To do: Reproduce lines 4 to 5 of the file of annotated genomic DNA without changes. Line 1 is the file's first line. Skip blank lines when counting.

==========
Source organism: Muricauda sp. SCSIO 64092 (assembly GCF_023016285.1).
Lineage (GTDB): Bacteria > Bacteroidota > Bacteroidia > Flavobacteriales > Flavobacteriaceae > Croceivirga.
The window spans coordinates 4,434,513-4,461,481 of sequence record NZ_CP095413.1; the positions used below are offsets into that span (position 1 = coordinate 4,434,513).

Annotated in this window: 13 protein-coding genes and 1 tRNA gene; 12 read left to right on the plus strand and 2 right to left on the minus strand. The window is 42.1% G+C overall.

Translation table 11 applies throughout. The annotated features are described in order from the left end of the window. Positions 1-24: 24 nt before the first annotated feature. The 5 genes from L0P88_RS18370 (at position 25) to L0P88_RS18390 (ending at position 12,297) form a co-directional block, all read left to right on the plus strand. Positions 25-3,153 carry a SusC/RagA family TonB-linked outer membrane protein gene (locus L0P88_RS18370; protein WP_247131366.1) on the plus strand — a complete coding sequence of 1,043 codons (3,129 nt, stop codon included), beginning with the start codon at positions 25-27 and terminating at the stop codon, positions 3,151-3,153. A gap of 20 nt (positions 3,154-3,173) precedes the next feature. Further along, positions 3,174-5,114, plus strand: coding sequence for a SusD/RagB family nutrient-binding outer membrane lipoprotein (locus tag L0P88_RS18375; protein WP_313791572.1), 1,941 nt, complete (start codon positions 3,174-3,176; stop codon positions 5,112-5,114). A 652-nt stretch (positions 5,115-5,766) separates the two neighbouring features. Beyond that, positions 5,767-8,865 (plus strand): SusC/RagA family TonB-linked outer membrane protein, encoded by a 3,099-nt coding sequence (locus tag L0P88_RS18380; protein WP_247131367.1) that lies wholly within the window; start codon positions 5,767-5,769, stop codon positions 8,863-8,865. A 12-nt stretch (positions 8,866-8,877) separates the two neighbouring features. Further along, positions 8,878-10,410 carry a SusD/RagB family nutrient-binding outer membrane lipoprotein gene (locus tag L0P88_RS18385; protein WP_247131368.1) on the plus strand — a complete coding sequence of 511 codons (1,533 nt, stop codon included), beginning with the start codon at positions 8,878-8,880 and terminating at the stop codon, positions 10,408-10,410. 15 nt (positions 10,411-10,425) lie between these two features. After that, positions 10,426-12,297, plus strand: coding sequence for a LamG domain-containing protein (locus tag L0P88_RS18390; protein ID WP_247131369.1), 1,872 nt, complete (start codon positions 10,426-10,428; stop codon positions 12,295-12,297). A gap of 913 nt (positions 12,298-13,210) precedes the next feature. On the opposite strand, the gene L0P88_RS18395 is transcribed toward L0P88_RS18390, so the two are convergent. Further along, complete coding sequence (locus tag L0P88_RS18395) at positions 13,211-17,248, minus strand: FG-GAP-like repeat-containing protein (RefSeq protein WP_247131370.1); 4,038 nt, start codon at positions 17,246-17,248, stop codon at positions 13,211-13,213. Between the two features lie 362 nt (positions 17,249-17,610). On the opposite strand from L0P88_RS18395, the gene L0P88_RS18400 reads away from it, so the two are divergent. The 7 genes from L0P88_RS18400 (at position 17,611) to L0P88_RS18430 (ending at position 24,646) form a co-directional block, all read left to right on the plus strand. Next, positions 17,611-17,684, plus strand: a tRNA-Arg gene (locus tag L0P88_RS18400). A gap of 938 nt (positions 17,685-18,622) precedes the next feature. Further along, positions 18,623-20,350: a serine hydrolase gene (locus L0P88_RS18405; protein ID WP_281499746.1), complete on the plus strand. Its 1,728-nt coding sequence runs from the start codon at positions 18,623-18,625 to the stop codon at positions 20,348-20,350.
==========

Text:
Annotated in this window: 13 protein-coding genes and 1 tRNA gene; 12 read left to right on the plus strand and 2 right to left on the minus strand. The window is 42.1% G+C overall.

Translation table 11 applies throughout. The annotated features are described in order from the left end of the window. Positions 1-24: 24 nt before the first annotated feature. The 5 genes from L0P88_RS18370 (at position 25) to L0P88_RS18390 (ending at position 12,297) form a co-directional block, all read left to right on the plus strand. Positions 25-3,153 carry a SusC/RagA family TonB-linked outer membrane protein gene (locus L0P88_RS18370; protein WP_247131366.1) on the plus strand — a complete coding sequence of 1,043 codons (3,129 nt, stop codon included), beginning with the start codon at positions 25-27 and terminating at the stop codon, positions 3,151-3,153. A gap of 20 nt (positions 3,154-3,173) precedes the next feature. Further along, positions 3,174-5,114, plus strand: coding sequence for a SusD/RagB family nutrient-binding outer membrane lipoprotein (locus tag L0P88_RS18375; protein WP_313791572.1), 1,941 nt, complete (start codon positions 3,174-3,176; stop codon positions 5,112-5,114). A 652-nt stretch (positions 5,115-5,766) separates the two neighbouring features. Beyond that, positions 5,767-8,865 (plus strand): SusC/RagA family TonB-linked outer membrane protein, encoded by a 3,099-nt coding sequence (locus tag L0P88_RS18380; protein WP_247131367.1) that lies wholly within the window; start codon positions 5,767-5,769, stop codon positions 8,863-8,865. A 12-nt stretch (positions 8,866-8,877) separates the two neighbouring features. Further along, positions 8,878-10,410 carry a SusD/RagB family nutrient-binding outer membrane lipoprotein gene (locus tag L0P88_RS18385; protein WP_247131368.1) on the plus strand — a complete coding sequence of 511 codons (1,533 nt, stop codon included), beginning with the start codon at positions 8,878-8,880 and terminating at the stop codon, positions 10,408-10,410. 15 nt (positions 10,411-10,425) lie between these two features. After that, positions 10,426-12,297, plus strand: coding sequence for a LamG domain-containing protein (locus tag L0P88_RS18390; protein ID WP_247131369.1), 1,872 nt, complete (start codon positions 10,426-10,428; stop codon positions 12,295-12,297). A gap of 913 nt (positions 12,298-13,210) precedes the next feature. On the opposite strand, the gene L0P88_RS18395 is transcribed toward L0P88_RS18390, so the two are convergent. Further along, complete coding sequence (locus tag L0P88_RS18395) at positions 13,211-17,248, minus strand: FG-GAP-like repeat-containing protein (RefSeq protein WP_247131370.1); 4,038 nt, start codon at positions 17,246-17,248, stop codon at positions 13,211-13,213. Between the two features lie 362 nt (positions 17,249-17,610). On the opposite strand from L0P88_RS18395, the gene L0P88_RS18400 reads away from it, so the two are divergent. The 7 genes from L0P88_RS18400 (at position 17,611) to L0P88_RS18430 (ending at position 24,646) form a co-directional block, all read left to right on the plus strand. Next, positions 17,611-17,684, plus strand: a tRNA-Arg gene (locus tag L0P88_RS18400). A gap of 938 nt (positions 17,685-18,622) precedes the next feature. Further along, positions 18,623-20,350: a serine hydrolase gene (locus L0P88_RS18405; protein ID WP_281499746.1), complete on the plus strand. Its 1,728-nt coding sequence runs from the start codon at positions 18,623-18,625 to the stop codon at positions 20,348-20,350.